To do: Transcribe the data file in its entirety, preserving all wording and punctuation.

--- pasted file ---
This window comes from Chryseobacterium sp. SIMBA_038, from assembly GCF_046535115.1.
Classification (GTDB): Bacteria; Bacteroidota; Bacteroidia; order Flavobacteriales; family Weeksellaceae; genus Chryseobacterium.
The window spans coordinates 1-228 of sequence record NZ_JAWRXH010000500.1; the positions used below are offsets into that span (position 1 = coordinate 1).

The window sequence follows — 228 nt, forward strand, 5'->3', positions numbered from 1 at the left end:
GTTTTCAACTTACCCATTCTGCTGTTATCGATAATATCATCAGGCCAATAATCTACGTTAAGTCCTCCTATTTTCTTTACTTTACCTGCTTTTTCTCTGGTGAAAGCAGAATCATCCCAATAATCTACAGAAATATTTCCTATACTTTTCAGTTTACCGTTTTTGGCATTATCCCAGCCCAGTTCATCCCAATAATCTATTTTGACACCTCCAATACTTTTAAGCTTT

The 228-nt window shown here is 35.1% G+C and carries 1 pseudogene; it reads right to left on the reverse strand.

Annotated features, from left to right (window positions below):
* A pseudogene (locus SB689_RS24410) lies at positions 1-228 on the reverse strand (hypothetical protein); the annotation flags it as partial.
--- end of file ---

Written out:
This window comes from Chryseobacterium sp. SIMBA_038, from assembly GCF_046535115.1.
Classification (GTDB): Bacteria; Bacteroidota; Bacteroidia; order Flavobacteriales; family Weeksellaceae; genus Chryseobacterium.
The window spans coordinates 1-228 of sequence record NZ_JAWRXH010000500.1; the positions used below are offsets into that span (position 1 = coordinate 1).

The window sequence follows — 228 nt, forward strand, 5'->3', positions numbered from 1 at the left end:
GTTTTCAACTTACCCATTCTGCTGTTATCGATAATATCATCAGGCCAATAATCTACGTTAAGTCCTCCTATTTTCTTTACTTTACCTGCTTTTTCTCTGGTGAAAGCAGAATCATCCCAATAATCTACAGAAATATTTCCTATACTTTTCAGTTTACCGTTTTTGGCATTATCCCAGCCCAGTTCATCCCAATAATCTATTTTGACACCTCCAATACTTTTAAGCTTT

The 228-nt window shown here is 35.1% G+C and carries 1 pseudogene; it reads right to left on the reverse strand.

Annotated features, from left to right (window positions below):
* A pseudogene (locus SB689_RS24410) lies at positions 1-228 on the reverse strand (hypothetical protein); the annotation flags it as partial.